Analysis:

One form of quantitative measure, is using effect size which is often used by researchers.

Atherton J S (2013) Learning and Teaching; What works best [On-line: UK] retrieved 21 November 2013 from http://www.learningandteaching.info/teaching/what_works.htm
Atherton J S (2013) Learning and Teaching; What works best [On-line: UK] retrieved 21 November 2013 from http://www.learningandteaching.info/teaching/what_works.htm
An average effect size is 0.4 and so researchers are often looking for 0.4 or higher when measuring the impact of a particular intervention.  Below is an example of measuring effect size.  It was completed as part of an INSET Day when working with a whole staff on Outstanding Teaching & Learning.  All teachers completed a simple on-line multiple-choice test, consisting of ten Spanish language questions.  With the help resources from the Head of Modern Foreign Languages, we taught a thirty-minute Spanish lesson, having analysed where the most common mistakes where. The staff then re-sat the on-line test.

Spanish Test – Effect Size
Spanish Test – Effect Size

The initial test and final test results are simply entered for each student, or the results from students in the control class and intervention class.  The spreadsheet has been set up to calculate the effect size.  A copy of the spreadsheet can be downloaded below:

Download here: Calculating Effect-size

Research process:

You need to think through and make a note of the main methodology you are going to use in your research. The following will have an impact on your research process:

Is the intervention classroom based or outside of normal lesson time?

Will you be the sole person involved in the research project, or is it a collaborative approach in terms of planning, implementing and evaluating?

What measures are you using?

Dissemination:

Increasingly the action research work completed by teachers in the classroom will form part of the wide body of evidence that will influence what happens in schools. With the proliferation of blogging – a trend that is likely to continue – it is possible for teachers to make their work available to an international audience. A number of schools are sharing teacher-led research through in-house magazines, TeachMeets or market places, as well as staff or departmental meetings.  Don’t underestimate the interest from colleagues in the work you have done, and also in the process you went through to gather your finding.  It is important for you to consider the best way to disseminate your work and include this within the #5MinResearchPlan.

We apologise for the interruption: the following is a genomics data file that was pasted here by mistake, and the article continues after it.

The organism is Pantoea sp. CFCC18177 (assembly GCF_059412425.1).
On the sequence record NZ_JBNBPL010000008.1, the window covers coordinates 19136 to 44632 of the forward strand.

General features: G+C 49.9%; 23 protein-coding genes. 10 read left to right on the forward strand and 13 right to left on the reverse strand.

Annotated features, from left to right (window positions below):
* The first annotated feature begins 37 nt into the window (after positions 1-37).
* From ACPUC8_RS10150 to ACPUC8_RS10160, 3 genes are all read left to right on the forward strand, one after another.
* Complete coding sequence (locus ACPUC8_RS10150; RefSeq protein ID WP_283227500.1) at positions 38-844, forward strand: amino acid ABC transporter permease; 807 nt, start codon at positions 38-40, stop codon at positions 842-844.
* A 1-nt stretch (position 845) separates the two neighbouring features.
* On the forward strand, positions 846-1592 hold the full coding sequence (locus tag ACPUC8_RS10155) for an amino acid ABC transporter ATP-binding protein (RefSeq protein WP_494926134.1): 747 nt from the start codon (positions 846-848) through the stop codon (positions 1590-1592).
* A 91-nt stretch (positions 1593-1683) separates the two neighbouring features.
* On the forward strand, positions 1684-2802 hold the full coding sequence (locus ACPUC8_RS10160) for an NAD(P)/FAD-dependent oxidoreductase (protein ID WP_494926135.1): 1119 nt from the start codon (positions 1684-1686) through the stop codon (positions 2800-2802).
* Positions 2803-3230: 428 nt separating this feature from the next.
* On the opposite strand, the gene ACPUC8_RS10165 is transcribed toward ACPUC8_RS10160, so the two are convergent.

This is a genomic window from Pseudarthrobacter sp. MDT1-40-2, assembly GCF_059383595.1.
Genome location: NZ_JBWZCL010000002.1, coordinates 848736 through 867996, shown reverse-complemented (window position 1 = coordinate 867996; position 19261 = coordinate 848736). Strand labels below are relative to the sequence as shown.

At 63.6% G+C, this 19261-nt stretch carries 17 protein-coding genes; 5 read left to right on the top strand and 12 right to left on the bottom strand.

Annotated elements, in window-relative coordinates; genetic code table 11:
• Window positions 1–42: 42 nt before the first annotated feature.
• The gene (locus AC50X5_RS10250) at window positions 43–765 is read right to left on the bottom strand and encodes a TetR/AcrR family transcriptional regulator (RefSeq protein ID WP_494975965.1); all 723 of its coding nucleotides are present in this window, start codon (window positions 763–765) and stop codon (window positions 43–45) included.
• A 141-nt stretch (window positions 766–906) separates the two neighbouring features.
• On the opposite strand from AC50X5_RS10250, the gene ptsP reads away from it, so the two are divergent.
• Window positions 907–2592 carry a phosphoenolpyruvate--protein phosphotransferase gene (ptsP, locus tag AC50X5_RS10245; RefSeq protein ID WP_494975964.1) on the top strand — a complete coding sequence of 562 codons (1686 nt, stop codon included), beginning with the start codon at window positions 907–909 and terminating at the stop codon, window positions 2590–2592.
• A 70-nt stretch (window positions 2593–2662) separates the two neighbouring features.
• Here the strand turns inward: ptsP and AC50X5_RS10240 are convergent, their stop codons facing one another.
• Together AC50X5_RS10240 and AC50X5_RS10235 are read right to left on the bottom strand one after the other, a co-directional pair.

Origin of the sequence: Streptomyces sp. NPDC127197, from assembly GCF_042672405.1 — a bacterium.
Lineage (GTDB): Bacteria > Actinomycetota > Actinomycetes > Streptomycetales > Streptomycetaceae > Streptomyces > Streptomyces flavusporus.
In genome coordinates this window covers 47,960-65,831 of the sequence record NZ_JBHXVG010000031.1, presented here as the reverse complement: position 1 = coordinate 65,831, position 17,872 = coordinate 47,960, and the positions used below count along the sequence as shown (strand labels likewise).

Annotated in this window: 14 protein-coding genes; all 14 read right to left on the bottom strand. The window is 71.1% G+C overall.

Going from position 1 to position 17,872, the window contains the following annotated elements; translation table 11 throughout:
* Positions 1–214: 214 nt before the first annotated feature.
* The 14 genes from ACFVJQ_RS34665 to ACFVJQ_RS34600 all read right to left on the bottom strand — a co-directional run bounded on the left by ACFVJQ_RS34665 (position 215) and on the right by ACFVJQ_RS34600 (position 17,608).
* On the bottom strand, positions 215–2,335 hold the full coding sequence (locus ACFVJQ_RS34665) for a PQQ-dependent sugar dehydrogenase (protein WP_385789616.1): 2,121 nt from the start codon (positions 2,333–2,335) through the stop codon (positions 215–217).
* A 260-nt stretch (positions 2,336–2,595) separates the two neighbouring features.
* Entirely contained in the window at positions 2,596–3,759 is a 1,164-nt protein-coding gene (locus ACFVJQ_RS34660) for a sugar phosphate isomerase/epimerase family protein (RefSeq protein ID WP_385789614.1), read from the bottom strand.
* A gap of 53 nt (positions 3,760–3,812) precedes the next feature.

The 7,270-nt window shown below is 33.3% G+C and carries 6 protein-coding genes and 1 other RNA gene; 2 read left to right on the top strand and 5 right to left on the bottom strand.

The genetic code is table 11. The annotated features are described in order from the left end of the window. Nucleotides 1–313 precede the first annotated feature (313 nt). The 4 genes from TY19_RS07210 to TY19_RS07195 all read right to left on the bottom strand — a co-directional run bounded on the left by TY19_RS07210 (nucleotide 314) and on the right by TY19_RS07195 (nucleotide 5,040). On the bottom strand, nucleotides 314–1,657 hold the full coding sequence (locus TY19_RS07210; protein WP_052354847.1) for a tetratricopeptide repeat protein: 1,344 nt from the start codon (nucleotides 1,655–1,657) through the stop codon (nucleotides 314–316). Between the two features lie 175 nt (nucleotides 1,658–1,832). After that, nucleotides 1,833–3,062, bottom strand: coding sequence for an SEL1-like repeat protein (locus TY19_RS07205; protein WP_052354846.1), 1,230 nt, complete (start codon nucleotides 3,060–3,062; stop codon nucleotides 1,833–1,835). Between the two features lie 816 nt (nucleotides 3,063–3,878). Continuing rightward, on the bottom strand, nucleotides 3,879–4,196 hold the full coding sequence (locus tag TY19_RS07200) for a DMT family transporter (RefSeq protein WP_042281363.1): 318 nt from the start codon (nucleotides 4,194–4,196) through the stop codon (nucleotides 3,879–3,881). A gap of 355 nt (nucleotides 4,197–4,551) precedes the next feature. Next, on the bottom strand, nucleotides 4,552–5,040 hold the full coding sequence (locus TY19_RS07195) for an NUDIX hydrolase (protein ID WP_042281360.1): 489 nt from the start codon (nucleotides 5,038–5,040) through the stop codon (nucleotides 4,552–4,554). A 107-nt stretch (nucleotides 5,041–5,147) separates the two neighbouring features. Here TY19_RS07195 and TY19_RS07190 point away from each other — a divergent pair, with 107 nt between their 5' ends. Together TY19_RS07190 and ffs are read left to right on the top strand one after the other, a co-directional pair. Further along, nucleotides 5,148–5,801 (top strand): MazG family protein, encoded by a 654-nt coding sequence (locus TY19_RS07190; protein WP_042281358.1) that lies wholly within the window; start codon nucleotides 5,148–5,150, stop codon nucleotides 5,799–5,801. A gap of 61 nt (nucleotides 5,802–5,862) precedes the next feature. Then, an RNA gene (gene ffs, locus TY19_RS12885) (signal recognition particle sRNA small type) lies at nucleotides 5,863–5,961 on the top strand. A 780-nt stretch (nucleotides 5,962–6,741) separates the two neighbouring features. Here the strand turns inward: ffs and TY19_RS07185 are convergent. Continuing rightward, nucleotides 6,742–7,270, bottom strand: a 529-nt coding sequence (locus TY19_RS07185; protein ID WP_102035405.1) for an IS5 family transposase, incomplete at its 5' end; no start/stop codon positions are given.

We hope to have a number of examples of the #5MinResearchPlan. Please share your own examples with us.

Examples:

This slideshow requires JavaScript.

To view each example, click here; here and here.

If you are responsible for organising professional development within your school or institution you may want to also use The #5MinCPDPlan by @TeacherToolkit and @LeadingLearner.

 Download:

#5MinResearchPlan Downlodable Version: (PDF)

#5MinResearchPlan
#5MinResearchPlan

 The #5MinResearchPlan by Ross Morrison McGill and Stephen Tierney is licensed under a Creative Commons Attribution-NonCommercial-NoDerivs 3.0 Unported License. Based on all work published at www.TeacherToolkit.me and www.LeadingLearner.me

Licensed under a Creative Commons Attribution-NonCommercial-NoDerivs 3.0 Unported License.
Creative Commons.

 

@TeacherToolkit

Ross Morrison McGill founded @TeacherToolkit in 2010, a simple Twitter account which rapidly became the 'most followed teacher on Twitter in the UK'. He is an award winning teacher and an experienced school leader and as @TeacherToolkit, curated this website you are now reading as one of the 'most influential blogs on education in the UK'. In 2015, he was nominated for '500 Most Influential People in the Britain' by The Sunday Times and one of the most influential in the field of education. He is the only classroom teacher to feature. He is a former Teaching Award nominee for 'Teacher of the Year in a Secondary School in London' and has also written 3 books on teaching. Read more here.

7 thoughts on “#5MinResearchPlan by @TeacherToolkit and @LeadingLearner

Leave a Reply

Your email address will not be published. Required fields are marked *

This site uses Akismet to reduce spam. Learn how your comment data is processed.